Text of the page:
Anyhow, to the topic - I agree with you Rosinante. Kids need clothes. I have to buy slim, adjustable waist clothes for my kids or their pants fall down. I can't imagine people deciding that having slim clothes for kids promotes anorexia or something. Jeez. This kind of additude (that fat people are somehow less deserving of nice things than thin people) is really infuriating, but even more so when it's directed at little children who have very little control over the reasons that they are heavy.

Rosinante
07-25-2010, 11:57 AM
I know it's a tricky one. Some children grow out of or should it be into their weight. I didn't. I was a fat infant, toddler, child, teenager and adult. We need some kind of teaching, and I don't mean in schools, to teach people about healthy eating without the constant focus on weight. Not that excess weight is good but the mere mention of it seems to put people off the other health benefits of a good diet. My supermarket is full of large adults with large children buying large amounts of dreadful, processed-to-death foods - and it makes me sad to see.

On the clothes thing though, hurrah that 'husky' toddlers and children might get something age-appropriate to wear. Now, if they'd only do it for my age group! No-one designs for my shape, which is short apple!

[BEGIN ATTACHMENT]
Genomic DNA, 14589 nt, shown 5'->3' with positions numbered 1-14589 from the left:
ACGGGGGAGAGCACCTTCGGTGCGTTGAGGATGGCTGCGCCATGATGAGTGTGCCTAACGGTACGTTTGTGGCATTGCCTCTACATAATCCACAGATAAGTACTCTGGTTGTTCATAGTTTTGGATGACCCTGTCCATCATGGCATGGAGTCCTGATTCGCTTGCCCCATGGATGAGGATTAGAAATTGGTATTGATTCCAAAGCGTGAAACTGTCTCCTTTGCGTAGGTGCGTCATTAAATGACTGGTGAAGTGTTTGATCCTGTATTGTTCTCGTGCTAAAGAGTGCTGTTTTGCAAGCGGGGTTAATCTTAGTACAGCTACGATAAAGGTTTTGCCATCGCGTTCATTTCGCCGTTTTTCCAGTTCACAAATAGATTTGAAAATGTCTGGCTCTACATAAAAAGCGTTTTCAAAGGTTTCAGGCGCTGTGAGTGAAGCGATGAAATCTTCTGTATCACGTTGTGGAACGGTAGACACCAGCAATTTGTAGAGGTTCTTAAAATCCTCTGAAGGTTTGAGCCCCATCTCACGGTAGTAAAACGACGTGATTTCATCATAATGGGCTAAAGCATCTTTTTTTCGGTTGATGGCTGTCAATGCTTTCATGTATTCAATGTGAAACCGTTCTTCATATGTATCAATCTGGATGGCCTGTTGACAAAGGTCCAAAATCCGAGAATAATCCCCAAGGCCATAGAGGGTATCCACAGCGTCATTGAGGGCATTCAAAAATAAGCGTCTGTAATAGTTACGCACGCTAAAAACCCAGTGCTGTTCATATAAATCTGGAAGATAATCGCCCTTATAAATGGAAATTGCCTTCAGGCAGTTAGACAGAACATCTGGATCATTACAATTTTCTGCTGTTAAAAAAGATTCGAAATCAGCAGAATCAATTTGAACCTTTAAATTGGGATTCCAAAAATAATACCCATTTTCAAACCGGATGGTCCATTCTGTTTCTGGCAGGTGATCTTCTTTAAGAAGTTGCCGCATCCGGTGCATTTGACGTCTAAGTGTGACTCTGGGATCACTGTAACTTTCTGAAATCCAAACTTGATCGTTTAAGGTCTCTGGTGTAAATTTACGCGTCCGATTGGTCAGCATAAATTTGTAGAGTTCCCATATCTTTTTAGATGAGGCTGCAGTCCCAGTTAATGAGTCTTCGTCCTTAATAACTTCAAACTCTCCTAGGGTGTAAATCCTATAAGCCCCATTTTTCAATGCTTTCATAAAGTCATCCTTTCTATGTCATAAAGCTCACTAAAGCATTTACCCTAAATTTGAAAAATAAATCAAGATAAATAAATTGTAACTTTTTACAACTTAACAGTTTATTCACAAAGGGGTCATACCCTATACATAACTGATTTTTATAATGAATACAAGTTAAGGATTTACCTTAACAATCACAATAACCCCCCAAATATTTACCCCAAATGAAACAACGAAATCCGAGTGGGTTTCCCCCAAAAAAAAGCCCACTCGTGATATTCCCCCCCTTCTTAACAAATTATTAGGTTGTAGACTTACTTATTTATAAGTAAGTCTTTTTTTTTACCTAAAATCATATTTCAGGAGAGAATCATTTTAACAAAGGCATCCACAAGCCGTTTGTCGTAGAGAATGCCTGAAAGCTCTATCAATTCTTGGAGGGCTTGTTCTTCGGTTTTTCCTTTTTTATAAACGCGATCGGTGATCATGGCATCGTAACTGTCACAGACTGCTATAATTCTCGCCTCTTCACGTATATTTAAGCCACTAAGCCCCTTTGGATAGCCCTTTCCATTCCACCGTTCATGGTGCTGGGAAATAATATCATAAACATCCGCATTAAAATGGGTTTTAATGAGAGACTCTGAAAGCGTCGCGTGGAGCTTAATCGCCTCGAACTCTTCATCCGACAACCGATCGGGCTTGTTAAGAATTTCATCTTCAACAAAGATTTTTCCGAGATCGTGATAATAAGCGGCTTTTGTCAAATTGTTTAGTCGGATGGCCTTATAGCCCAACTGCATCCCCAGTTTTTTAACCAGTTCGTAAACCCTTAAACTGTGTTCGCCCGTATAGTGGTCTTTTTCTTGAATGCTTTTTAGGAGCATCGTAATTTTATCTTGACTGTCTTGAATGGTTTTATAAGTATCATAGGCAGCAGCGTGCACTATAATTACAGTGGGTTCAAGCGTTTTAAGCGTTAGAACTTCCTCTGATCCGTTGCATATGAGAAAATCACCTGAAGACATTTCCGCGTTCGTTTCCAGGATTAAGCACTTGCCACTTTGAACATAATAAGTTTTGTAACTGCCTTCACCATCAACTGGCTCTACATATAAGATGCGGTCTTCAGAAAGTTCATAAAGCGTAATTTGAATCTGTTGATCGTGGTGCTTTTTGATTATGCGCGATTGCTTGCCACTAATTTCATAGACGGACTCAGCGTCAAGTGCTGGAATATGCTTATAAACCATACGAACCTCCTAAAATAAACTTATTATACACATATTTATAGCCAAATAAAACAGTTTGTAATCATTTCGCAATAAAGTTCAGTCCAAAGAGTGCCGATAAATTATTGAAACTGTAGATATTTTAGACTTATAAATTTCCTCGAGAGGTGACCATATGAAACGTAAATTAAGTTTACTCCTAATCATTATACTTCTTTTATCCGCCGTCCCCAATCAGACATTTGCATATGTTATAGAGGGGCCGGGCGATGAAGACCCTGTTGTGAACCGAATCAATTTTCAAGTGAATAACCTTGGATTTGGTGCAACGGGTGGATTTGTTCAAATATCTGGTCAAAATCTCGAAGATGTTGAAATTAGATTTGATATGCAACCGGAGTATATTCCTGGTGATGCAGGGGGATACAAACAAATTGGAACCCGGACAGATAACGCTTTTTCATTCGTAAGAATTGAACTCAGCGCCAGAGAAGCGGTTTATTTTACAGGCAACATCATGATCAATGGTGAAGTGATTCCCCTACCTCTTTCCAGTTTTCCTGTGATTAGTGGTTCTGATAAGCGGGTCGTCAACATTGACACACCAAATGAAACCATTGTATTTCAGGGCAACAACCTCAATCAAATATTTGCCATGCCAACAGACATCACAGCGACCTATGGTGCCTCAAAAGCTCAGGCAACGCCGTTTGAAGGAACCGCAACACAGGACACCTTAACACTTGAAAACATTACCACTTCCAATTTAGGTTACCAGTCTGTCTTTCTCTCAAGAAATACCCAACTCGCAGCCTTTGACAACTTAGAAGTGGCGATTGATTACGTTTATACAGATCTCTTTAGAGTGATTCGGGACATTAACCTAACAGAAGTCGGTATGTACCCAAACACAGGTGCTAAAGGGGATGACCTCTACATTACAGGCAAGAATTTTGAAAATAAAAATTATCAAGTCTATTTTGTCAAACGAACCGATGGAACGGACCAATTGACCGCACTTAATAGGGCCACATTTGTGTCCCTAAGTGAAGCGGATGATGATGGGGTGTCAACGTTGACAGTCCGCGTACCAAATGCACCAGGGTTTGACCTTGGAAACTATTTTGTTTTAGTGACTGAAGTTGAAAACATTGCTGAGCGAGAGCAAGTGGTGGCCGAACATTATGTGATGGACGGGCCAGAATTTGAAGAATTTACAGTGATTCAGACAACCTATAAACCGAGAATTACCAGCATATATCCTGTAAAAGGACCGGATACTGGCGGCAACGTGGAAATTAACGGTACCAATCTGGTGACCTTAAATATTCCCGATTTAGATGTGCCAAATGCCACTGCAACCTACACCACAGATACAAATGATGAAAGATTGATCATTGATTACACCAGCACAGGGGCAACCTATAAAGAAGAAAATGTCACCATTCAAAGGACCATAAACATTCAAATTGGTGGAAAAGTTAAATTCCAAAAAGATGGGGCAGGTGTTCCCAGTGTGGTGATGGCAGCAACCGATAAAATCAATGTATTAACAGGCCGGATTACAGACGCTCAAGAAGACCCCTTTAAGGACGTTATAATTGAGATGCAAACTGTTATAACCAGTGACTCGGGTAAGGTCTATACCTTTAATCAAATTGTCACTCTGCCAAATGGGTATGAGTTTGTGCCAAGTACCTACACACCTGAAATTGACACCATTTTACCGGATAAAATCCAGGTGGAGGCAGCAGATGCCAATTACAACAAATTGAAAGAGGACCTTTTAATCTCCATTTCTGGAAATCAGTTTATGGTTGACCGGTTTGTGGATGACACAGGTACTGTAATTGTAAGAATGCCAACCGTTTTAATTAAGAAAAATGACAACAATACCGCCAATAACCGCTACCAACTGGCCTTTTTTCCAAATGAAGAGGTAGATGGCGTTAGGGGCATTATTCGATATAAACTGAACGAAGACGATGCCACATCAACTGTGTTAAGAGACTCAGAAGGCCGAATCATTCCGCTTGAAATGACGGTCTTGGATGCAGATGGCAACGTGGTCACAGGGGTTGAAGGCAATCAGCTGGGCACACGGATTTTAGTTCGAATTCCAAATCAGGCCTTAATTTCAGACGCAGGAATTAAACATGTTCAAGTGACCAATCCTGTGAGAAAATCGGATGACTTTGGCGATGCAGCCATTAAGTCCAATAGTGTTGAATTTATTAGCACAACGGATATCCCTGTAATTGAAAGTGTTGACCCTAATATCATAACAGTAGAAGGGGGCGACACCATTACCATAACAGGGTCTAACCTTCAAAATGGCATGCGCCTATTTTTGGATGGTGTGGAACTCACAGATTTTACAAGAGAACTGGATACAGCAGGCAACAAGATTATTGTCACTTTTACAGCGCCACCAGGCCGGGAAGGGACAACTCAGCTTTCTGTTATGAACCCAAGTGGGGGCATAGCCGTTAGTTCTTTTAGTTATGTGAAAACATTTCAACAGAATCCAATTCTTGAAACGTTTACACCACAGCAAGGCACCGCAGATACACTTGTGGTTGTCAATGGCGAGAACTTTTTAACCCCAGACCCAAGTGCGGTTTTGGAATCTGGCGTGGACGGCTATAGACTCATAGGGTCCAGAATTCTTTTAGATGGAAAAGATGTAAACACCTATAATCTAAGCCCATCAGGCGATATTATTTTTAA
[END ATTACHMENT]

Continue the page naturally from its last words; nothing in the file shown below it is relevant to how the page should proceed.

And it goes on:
tinycities
07-25-2010, 12:06 PM
Arguments like the one presented by the woman you refer to are so illogical and poorly thought out that I don't even think it's worth taking it remotely seriously. Anyone able to exercise basic reasoning skills before a Daily Mail-esque knee-jerk reaction would see that it's clearly ridiculous to believe that a company in the business of selling clothing should have absolutely anything to do or anything to say about obesity, in children or adults.

It's the same nannying, hysterical tabloid reaction made by the same people who say things like the McDonald's Happy Meal toy lures children into obesity, and that if cigarettes were hidden behind big screens instead of on display, then teenagers would stop smoking.

Latchkey Princess
07-25-2010, 01:07 PM
I just had to chime in here. I have a 2 year old who is "obese" as far as the charts are concerned, but her doctor and I aren't worried. She eats a normal healthy diet and gets plenty of exercise. She just has a large frame (thanks to her daddy) and is a big kid (she's really tall as well as high in weight). We're confident she'll just grow up to be a normal sized (albeit tall!) teenager/adult. Right now I have to buy her size XS in girl's clothes, which is a 4/5. She can fit a 6 tho. But I can't buy jeans for her because the girl's sizes are too long and the toddler sizes don't fit her waist. It would be wonderful to be able to buy her a size 2T or 3T that fit her! Even if it was a "husky" size. Some of the clothes in the young girl's section aren't really what I want my toddler to wear, I'd love to be able to put her in clothes all the other toddlers in her play group are wearing.

That reporters reaction was really over the top. The sale of plus size toddler clothes won't normalize childhood obesity any more than the sale of large bras normalizes breast enhancement surgery. They both are what they are and they exist, with or without the sale of clothing to facilitate them.